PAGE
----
USN First Enlisted Women: Introduction - 2019

Yeomen (f) Conducting Weapons Drill on the Marine Parade Ground, Puget Sound Navy Yard, circa 1918-1919.

Yeomen (f) Conducting Weapons Drill on the Marine Parade Ground, Puget Sound Navy Yard, circa 1918-1919. Pearl Moore Collection, Naval History and Heritage Command (NHHC), Navy Department, Washington, DC, UA 78.01.01. The Navy's First Enlisted Women, 2019. GGA Image ID # 1981d11777

I am honored to contribute The Navy’s First Enlisted Women: Patriotic Pioneers to the Naval History and Heritage Command’s (NHHC) commemoration publications for World War I. These women’s loyalty, selflessness, professionalism, and patriotism are exemplary and can inspire today’s naval personnel, especially the females who stand on their shoulders. Women have volunteered to serve their nation during every war or conflict since the American Revolution.

The female yeomen continued this legacy and remained focused despite strong criticism. The Navy operated more efficiently and effectively with them.

Some forces within the Navy and Congress tried to prevent these amazing women from receiving the recognitions they earned following the war. However, with the help of the American Legion, naval officers, and other advocates, the female veterans continued their fight to be recognized.

Chapter 1 considers the contradiction between the United States’ engaging in a war to protect democracy while denying democratic rights and privileges to women and blacks. It also provides a brief overview of the history of women in the military prior to the United States’ entry into World War I.

The second chapter describes Secretary of the Navy Josephus Daniels’s decision to recruit women, the enlistment process, and their “basic training.”

The third chapter analyzes how the various clerical and non-clerical duties of the yeomen (F.) contributed directly to the success of the Navy’s strategy and the Allied victory, as well as gender relations.

The fourth chapter explores how the war changed the world, their lives, and the Navy.

The epilogue summarizes key changes in the status of Navy women since World War I.

The select list of sources will help those desiring further study. This pamphlet also provides photographs and citations throughout its text that are all in the public domain.

World War I histories tend to minimize, marginalize, or ignore the multiple roles of civilian and military women. Some authors have helped to fill this gap such as Lettie Gavin’s American Women in World War I; Kimberly Jensen’s Mobilizing Minerva: American Women in the First World War; and Susan Godson’s Serving Proudly: A History of Women in the U.S. Navy. Evelyn M. Monahan and Rosemary Neidel-Greenlee’s A Few Good Women: America’s Military Women from World War I to the Wars in Iraq and Afghanistan; Eunice C. Dessez’s The First Enlisted Women 1917–1918; and Jean Ebbert and Marie-Beth Halls’ studies Crossed Currents: Navy Women from World War I to Tailhook, and The First, The Few, The Forgotten are also noteworthy.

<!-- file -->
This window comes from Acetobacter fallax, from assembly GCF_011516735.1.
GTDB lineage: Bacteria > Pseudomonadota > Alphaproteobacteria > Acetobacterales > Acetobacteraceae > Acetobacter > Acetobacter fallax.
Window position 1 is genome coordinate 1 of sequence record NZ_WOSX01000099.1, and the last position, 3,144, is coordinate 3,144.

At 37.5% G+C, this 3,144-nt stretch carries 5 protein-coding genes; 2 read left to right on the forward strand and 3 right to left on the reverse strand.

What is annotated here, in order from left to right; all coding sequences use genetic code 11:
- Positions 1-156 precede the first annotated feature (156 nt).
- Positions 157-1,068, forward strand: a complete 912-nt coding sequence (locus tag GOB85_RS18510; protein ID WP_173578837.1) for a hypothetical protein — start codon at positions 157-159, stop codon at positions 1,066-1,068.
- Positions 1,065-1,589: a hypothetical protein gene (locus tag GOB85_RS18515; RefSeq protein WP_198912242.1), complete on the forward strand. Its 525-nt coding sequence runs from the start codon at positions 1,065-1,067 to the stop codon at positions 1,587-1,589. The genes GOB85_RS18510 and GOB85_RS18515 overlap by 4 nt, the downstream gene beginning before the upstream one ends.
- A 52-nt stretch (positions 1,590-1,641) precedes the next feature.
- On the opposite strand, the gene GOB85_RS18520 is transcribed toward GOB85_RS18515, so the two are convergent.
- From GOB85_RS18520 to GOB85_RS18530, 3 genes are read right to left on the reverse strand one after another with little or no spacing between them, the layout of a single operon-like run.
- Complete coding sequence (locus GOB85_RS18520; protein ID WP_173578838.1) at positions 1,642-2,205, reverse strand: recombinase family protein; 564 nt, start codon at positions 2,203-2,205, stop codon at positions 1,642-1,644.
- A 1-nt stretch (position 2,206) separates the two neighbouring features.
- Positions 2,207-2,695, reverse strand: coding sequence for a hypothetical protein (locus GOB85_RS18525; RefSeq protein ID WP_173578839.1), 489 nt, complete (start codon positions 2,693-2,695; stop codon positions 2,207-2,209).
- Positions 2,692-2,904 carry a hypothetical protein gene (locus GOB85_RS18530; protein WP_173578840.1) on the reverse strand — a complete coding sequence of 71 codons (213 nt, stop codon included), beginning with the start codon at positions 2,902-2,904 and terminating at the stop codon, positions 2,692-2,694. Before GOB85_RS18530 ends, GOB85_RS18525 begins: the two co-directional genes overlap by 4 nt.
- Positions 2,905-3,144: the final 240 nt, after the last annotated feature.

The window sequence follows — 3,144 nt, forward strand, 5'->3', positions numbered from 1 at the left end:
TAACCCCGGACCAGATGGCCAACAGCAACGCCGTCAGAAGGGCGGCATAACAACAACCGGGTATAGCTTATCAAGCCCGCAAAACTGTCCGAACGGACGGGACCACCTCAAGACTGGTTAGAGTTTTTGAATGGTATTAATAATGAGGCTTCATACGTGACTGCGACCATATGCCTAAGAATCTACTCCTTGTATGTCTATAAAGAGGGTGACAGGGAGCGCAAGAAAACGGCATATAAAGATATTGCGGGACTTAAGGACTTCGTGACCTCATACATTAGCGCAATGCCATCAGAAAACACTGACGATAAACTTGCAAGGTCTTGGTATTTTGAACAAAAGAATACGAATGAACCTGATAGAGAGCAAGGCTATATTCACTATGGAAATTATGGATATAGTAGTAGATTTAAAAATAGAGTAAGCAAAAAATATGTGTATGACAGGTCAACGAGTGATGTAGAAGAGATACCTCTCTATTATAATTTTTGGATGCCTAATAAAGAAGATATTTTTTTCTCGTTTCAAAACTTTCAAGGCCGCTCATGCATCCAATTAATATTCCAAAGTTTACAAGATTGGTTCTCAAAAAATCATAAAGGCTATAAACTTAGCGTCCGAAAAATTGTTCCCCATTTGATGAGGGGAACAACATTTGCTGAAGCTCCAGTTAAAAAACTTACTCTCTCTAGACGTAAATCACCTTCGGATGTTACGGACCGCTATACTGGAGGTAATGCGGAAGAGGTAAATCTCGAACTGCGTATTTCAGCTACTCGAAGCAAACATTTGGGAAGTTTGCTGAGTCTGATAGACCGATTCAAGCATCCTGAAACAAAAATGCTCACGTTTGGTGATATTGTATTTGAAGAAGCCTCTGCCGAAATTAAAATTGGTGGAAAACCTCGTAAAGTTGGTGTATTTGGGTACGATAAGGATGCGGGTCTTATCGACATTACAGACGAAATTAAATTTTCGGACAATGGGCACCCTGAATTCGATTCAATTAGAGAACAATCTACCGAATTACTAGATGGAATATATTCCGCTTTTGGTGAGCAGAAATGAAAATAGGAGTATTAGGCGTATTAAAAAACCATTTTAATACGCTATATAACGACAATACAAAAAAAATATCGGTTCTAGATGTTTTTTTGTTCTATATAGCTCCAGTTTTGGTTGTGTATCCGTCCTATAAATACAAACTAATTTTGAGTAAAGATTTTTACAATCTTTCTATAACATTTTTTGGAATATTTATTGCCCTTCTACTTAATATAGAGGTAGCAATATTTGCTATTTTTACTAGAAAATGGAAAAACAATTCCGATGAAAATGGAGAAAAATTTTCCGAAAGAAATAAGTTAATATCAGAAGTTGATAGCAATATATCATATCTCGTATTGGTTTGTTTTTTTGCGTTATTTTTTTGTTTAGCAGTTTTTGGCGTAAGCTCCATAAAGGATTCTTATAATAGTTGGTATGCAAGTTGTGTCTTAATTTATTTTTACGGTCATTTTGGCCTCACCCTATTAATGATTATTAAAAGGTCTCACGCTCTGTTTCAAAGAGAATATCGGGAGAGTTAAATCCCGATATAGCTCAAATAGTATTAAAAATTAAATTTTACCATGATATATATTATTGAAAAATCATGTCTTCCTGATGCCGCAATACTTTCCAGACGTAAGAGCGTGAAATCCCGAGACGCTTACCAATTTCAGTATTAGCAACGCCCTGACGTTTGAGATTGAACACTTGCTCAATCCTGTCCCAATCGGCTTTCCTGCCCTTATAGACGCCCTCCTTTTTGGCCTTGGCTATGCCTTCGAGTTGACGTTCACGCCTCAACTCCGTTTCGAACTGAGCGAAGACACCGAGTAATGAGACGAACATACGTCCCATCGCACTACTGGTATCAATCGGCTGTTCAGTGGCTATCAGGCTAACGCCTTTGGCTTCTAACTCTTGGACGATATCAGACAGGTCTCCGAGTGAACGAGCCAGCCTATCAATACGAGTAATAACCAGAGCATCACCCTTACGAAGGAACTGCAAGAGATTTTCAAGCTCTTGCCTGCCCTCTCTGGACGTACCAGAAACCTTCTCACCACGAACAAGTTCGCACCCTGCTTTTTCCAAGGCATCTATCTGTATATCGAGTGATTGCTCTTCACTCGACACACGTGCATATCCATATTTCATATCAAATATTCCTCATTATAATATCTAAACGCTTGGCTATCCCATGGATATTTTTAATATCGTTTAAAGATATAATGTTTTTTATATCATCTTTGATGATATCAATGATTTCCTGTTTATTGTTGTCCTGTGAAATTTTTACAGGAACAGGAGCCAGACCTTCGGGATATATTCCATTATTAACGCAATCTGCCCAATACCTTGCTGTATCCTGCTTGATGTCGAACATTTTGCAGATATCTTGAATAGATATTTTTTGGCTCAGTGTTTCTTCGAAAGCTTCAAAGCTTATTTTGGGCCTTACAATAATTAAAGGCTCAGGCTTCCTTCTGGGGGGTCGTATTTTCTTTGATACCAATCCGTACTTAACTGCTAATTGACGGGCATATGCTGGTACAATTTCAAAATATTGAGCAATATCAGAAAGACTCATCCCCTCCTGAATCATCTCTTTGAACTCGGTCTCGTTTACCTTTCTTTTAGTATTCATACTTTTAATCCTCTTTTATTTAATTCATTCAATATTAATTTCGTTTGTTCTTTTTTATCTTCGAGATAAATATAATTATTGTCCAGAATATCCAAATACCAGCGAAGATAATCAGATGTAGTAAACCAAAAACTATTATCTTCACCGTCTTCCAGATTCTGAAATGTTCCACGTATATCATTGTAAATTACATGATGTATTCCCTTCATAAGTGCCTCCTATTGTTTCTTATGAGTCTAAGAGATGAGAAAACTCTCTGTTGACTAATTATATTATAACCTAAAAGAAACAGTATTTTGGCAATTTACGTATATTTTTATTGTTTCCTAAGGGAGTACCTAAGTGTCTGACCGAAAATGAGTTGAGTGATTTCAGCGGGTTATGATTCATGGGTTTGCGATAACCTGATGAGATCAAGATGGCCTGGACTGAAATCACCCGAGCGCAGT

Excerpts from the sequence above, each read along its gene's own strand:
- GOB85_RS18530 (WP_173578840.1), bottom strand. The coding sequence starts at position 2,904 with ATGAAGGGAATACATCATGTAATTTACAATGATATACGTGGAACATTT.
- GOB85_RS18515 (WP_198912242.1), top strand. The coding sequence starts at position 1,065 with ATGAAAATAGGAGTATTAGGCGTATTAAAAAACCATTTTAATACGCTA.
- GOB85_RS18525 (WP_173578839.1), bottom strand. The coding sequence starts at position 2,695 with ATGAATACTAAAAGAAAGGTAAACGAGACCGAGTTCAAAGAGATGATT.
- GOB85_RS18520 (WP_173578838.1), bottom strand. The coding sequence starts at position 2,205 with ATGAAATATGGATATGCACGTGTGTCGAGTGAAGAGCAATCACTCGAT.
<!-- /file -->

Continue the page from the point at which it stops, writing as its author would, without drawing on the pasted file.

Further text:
The Navy’s First Enlisted Women: Patriotic Pioneers is intended to elevate the historical discussion and enrich the available literature on women’s military service. There is much more research to be done on the roles of American women in World War I especially on the contributions of African Americans, Hispanics, Native Americans, and other people of color.

Their patriotism in the face of blatant racism, discrimination and Jim Crowism is commendable and deserves more scholarly attention.

The National Archives and Records Administration released the World War I veterans’ official service records at the National Military Personnel Records Center in St. Louis, Missouri, without restriction, making an extremely valuable source available. Related primary documents can be accessed via the websites for many archives.

Historians, documentary editors, film directors, and others launching projects relating to the history of the Great War tend to include little about military women.

Too many scholars do not recognize the utilization of women as a personnel readiness issue. When asked about the decision to exclude or minimize women’s participation, some explain that they are not doing social history.

Many scholars referred to history about women as social history until the 1970s. A paradigm shift is needed. Producers, historians, webmasters, museum curators, and others interpreting history can, and should, make a greater effort to be more comprehensive while expanding our knowledge of the war.

Those looking for subjects for their documentary, dissertation, thesis, or article need look no further. My hope is that this history educates, entertains, and engages readers and motivates them to learn more about these outstanding women.

May it also raise new questions about the yeomen (F.)’s experiences and give readers a greater appreciation for their World War I service and sacrifice.

Finally, I believe readers will be inspired by the female yeomen’s patriotism and contributions. The conclusions presented are mine and do not necessarily represent the Department of Defense or any component thereof. I am responsible for any errors therein. —

Regina T. Akers, Ph.D., "Introduction," in The Navy’s First Enlisted Women: Patriotic Pioneers to the Naval History, Washington, DC: Naval History and Heritage Command, 2019.

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